Airbus and Boeing have often accused the other of anti-competition behaviour
A new rivalry between the world's biggest planemakers is heating up in Indonesia after a record deal for Airbus in a market with huge potential that until now has been a "fortress" for Boeing.
The European company in the past consistently lost contracts to its US rival in Southeast Asia's top economy, but budget carrier Lion Air's €18.4bn ($23.8bn) order last week for 234 medium-haul Airbus jets may be a game-changer in the feud for market share.
"This is a major deal for Airbus because, generally, Indonesia has been a fortress for Boeing," Ravi Madavaram, an aerospace analyst for Frost & Sullivan in Kuala Lumpur, told AFP.
"I think the moment Airbus comes into the picture, more and more low-cost carriers will want an Airbus A320. Then it becomes challenging for Boeing to catch up."
Lion Air's A320 deal with Airbus announced in Paris on Monday was the most valuable commercial order booked in history. The second-biggest was also made by Lion Air in 2011, in a $22.4bn order for 230 Boeing jets.
The two planemakers have a duopoly over the large-airliner market and competition between them is fierce, with each regularly accusing the other of anti-competitive behaviour.
Boeing last year overtook Airbus as the world's biggest planemaker in terms of aircraft delivered for the first time in 10 years.
"Lion Air was in fact one of the few airlines in the region that had never ordered an aircraft from Airbus. But we never gave up," Jean-Francois Laval, executive vice president of sales for Airbus Asia, told AFP.
"We have not exactly been absent from Indonesia. The new order from Lion Air will significantly increase our presence in the important Indonesian market."
But Boeing says the Airbus deal has not ruffled its feathers as it works to deliver more than 300 jets ordered from Lion Air and its offshoot carriers.
"Lion Air has ambitious growth plans and no one airplane manufacturer can meet its needs," Boeing spokesman Ken Morton told AFP.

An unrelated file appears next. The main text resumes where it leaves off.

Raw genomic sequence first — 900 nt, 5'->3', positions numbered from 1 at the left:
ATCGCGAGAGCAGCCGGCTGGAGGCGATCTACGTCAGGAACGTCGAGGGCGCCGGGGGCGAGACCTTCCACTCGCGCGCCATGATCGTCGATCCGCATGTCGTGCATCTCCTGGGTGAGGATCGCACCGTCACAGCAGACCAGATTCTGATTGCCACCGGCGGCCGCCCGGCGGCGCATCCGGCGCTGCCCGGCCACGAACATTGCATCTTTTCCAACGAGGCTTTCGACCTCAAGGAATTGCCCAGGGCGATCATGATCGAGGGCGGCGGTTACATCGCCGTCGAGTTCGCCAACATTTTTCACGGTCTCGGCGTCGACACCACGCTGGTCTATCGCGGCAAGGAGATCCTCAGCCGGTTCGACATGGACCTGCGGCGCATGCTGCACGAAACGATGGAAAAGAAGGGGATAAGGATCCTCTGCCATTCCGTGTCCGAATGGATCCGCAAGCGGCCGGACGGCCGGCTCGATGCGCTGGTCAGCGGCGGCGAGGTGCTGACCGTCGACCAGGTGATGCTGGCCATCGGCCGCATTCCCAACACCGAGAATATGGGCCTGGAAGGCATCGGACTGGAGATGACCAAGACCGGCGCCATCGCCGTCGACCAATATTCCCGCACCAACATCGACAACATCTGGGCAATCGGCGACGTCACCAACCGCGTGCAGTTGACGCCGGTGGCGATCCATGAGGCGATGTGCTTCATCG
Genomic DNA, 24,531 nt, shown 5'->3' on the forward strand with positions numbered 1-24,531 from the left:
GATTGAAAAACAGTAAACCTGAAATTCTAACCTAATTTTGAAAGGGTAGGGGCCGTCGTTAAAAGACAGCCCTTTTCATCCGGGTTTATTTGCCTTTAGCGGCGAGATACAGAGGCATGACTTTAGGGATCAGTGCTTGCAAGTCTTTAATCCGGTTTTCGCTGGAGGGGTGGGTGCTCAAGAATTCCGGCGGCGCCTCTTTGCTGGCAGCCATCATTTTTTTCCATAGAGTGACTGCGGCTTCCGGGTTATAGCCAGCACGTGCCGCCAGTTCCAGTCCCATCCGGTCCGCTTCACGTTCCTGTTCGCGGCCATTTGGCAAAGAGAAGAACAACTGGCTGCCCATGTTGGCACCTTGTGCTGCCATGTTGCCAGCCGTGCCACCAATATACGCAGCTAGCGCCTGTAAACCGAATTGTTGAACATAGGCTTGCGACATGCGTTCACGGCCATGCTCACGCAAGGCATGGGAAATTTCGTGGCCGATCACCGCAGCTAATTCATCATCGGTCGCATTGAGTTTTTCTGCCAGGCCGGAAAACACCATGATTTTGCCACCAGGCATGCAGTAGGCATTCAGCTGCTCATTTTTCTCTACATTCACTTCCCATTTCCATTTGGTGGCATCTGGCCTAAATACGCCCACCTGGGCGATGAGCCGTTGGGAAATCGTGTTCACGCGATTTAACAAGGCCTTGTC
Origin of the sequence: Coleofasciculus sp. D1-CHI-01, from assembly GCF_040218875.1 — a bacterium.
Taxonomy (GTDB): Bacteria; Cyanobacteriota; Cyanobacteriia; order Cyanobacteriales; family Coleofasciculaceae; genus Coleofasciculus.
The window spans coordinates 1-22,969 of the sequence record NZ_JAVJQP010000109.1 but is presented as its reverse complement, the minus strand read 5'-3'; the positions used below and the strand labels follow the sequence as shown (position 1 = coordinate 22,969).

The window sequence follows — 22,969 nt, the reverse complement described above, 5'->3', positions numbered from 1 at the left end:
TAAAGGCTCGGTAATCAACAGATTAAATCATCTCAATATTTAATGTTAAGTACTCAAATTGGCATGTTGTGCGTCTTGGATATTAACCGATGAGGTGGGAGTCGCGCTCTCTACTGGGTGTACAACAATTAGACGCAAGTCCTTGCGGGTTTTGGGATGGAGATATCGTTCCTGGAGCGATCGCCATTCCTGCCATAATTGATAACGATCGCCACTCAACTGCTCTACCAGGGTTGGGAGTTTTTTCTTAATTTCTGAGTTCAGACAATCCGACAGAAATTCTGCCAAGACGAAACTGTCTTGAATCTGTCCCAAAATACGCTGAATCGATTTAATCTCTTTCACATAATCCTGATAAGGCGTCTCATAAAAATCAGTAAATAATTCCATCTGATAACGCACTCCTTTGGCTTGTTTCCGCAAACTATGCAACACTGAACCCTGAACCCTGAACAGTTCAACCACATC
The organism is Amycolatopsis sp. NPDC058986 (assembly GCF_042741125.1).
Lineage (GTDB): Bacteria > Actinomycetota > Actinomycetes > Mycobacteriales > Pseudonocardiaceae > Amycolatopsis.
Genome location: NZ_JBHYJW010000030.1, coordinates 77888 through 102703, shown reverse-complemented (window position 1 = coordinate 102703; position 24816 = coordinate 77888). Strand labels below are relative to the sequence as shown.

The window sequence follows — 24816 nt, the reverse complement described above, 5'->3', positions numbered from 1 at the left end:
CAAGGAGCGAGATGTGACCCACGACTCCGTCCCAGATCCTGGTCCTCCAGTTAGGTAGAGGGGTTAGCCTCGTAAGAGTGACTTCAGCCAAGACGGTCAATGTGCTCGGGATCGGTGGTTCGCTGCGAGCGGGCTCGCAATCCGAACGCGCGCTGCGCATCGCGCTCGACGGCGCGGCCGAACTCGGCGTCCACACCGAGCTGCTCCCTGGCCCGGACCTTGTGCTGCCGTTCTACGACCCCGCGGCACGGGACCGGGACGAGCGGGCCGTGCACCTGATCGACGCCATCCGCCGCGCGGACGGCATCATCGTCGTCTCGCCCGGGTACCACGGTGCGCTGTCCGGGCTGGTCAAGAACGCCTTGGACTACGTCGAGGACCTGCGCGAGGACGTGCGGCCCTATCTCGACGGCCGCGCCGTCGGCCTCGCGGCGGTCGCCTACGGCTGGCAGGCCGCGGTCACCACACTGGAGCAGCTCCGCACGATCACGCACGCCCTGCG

While slow growth in Western economies is hitting the aviation industry, Asian countries are booming with an emerging middle class keen to take to the air.
"There are three billion people in Asia, there are 300 million people in America. America has about three times more planes right now than Asia," Tony Fernandes, founder and CEO of Malaysia-based AirAsia, Asia's biggest budget carrier, said recently in an interview with Bloomberg Television.
Indonesians are increasingly relying on air travel to link the archipelago of 17,000-odd islands, with up to 900 new planes set to be delivered to Indonesia in the next decade, according to the government.
The potential is massive -- only six percent of Indonesians have travelled by air, according to officials, in a nation of 240 million people that has consistently clocked annual economic growth above six percent.
By 2021, some 180 million passengers are expected to fly domestically in Indonesia, triple the 2011 number, according to the CAPA Centre for Aviation.
But in their rush to meet that latent demand, airlines risk buying too many new planes, CAPA chief analyst Brendan Sobie said.
"In some markets you'll see over-capacity," he said, warning that carriers will find it hard to turn a profit.
Lion Air, Indonesia's biggest private carrier, has ordered more than 460 planes in just 16 months, a dramatic expansion that has raised doubts about how it will find the financing, pilots and landing slots.
The airline is banned from the European Union and United States over safety concerns. But it says it plans to broaden its regional horizons, and observers think it wants to take on AirAsia.
It now operates 92 planes -- all Boeings except for one older McDonnell Douglas -- to 72 destinations, mostly in Indonesia. The furthest it flies is to Saudi Arabia, a route packed with domestic workers and construction labourers.
In a rare interview with The Star in Malaysia in late 2012, Lion Air's rags-to-riches founder Rusdi Kirana said that Indonesians in the middle-income bracket were already flying to neighbouring Singapore and Malaysia.
"This group will later think of Hong Kong or even Canton (Guangzhou, in southern China). And when they have more money they will want to travel to Japan, Korea, north China or Australia," he said.